Scientists have just made a very big discovery about octopi, along with squid and cuttlefish, that could totally change how we think about them.
A remarkable new study claims something astonishing about octopi, along with their squid and cuttlefish cousins, that indicate that these animals are a lot more intelligent than we give them credit for. They’ve long been known for remarkable escapes by squeezing into small areas or unscrewing glass jars from the inside, but this study claims that octopi are able to ignore their own DNA information, in a sense.
The “central dogma” of molecular biology holds that cells convert DNA sequences to RNA, which then manufactures the proteins that define their traits. Occasionally, cells will edit this RNA by removing adenosine and inserting inosine. What’s interesting about cephalopods is that they sometimes use the altered RNA to generate new proteins.
This RNA editing enables an octopus gene to produce different types of proteins, all from the same DNA. This further allows cephalopods to ignore RNA and come up with their own “recipes.” The study found that cephalopods frequently edit their RNA, and do it more than any other species.
“Octopuses, squid, and cuttlefish often do not follow the genetic instructions in their DNA to the letter,” reads the statement from Cell Press. “Instead, they use enzymes to pluck out specific adenosine RNA bases (some of As, out of the As, Ts, Gs, and Us of RNA) that codes for proteins and replace them with a different base, called Inosine. This process–called “RNA editing”–is rarely used to recode proteins in most animals, but octopuses and their kin edit RNA base pairs in over half of their transcribed genes. When researchers did experiments to quantify and characterize the extent of this RNA editing across cephalopod species, they found evidence that this genetic strategy has profoundly constrained evolution of the cephalopod genome. The study appears in Cell on April 6.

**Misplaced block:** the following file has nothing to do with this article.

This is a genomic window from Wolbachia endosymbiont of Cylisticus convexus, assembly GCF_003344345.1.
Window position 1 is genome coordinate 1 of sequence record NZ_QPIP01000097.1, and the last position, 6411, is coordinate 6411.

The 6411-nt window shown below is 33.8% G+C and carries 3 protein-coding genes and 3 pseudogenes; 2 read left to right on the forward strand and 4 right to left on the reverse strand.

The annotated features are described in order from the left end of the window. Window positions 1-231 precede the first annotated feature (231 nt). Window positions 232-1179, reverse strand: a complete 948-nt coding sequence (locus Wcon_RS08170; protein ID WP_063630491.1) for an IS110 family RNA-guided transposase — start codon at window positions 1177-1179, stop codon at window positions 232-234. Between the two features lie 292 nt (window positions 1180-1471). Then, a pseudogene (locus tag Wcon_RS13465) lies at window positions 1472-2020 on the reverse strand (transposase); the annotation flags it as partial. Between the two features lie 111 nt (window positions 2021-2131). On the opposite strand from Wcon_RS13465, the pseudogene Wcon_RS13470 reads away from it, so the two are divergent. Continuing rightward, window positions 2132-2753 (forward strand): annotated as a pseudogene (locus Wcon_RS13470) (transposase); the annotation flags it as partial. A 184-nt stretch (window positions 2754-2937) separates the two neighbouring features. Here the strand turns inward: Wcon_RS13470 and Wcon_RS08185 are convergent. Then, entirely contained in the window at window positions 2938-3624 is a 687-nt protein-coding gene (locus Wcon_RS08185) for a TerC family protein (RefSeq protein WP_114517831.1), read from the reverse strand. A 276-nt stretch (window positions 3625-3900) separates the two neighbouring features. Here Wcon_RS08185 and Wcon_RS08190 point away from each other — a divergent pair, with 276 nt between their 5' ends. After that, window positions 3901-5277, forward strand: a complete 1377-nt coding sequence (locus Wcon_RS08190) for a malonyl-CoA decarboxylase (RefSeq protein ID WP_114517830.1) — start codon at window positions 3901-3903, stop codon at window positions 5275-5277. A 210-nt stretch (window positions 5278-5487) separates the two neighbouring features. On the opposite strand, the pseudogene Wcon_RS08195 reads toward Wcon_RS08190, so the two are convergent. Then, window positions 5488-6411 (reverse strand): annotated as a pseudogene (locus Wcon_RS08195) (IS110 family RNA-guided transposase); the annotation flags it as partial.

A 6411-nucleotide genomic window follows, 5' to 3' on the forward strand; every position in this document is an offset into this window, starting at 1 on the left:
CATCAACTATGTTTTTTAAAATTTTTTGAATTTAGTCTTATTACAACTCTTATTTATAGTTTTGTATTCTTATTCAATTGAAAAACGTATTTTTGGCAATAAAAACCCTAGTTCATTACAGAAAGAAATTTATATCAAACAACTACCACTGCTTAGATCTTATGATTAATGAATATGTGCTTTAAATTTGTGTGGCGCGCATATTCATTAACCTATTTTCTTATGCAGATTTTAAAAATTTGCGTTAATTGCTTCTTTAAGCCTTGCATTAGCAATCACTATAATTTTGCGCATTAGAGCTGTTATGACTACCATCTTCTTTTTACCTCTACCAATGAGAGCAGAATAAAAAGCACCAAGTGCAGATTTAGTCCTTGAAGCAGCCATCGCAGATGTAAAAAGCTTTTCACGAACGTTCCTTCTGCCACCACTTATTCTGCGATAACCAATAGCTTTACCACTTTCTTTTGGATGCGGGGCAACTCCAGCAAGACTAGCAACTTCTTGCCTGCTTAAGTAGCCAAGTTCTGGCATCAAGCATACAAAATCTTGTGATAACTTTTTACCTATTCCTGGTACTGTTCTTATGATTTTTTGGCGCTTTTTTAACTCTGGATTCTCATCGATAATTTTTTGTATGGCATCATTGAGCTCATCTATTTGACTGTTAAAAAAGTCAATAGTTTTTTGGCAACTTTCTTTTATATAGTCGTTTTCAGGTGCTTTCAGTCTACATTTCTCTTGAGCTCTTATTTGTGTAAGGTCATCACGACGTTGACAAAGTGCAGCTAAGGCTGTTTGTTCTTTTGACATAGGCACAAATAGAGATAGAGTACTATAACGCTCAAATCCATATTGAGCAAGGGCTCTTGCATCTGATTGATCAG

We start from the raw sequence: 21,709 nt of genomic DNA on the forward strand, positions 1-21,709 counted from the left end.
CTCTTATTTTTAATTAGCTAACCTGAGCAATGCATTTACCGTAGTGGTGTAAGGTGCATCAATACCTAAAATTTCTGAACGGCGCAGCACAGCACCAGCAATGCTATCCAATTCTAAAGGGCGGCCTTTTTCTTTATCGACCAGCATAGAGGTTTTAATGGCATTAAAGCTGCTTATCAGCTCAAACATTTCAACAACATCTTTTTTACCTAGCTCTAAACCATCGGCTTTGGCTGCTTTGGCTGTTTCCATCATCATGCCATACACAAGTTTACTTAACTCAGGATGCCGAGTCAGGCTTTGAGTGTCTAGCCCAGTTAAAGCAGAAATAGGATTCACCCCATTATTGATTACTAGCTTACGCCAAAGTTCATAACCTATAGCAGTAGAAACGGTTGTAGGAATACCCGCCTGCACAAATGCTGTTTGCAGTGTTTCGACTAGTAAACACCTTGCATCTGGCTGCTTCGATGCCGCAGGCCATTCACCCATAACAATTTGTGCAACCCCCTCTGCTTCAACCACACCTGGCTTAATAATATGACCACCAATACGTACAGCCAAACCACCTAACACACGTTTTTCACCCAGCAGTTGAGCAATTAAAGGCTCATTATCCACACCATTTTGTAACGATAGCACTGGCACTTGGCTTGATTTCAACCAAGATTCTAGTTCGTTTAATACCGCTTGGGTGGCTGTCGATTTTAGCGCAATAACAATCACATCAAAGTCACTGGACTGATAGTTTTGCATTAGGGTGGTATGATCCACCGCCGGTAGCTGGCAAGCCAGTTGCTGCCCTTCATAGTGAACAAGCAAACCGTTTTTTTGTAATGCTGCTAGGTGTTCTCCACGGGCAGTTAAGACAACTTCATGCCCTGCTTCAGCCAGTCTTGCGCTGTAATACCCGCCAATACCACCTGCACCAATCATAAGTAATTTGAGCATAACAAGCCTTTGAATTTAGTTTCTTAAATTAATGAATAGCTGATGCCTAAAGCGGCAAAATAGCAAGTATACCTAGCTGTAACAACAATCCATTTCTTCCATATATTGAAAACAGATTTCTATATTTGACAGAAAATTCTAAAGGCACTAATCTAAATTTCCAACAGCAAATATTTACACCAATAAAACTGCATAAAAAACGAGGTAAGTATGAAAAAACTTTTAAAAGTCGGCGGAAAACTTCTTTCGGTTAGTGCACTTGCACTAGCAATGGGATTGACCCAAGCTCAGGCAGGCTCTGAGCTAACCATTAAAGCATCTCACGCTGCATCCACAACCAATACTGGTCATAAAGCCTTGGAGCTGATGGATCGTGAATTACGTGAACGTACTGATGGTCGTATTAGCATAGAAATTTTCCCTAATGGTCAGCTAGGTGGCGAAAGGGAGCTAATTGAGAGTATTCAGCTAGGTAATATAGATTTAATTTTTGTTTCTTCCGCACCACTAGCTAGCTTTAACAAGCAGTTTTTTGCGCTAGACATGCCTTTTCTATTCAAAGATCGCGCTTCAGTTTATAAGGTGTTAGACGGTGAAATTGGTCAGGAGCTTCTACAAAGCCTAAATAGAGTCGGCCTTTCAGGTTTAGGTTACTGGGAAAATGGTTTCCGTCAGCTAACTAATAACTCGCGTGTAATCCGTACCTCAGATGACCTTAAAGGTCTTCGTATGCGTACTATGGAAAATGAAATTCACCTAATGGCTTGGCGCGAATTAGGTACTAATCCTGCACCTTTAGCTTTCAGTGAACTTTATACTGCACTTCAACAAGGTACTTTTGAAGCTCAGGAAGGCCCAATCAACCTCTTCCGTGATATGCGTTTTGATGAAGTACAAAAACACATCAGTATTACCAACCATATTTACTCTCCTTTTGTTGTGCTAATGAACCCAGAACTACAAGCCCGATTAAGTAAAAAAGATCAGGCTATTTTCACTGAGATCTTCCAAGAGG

“Researchers have found that octopuses use RNA editing to rapidly adapt to temperature changes and that the majority of RNA transcripts in squid neurons contain these edits. In the new study, researchers hoped to find out how commonplace these edits are, how they evolved along the cephalopod lineage, and how such extraordinary editing capabilities affect the evolution of the cephalopod genome.”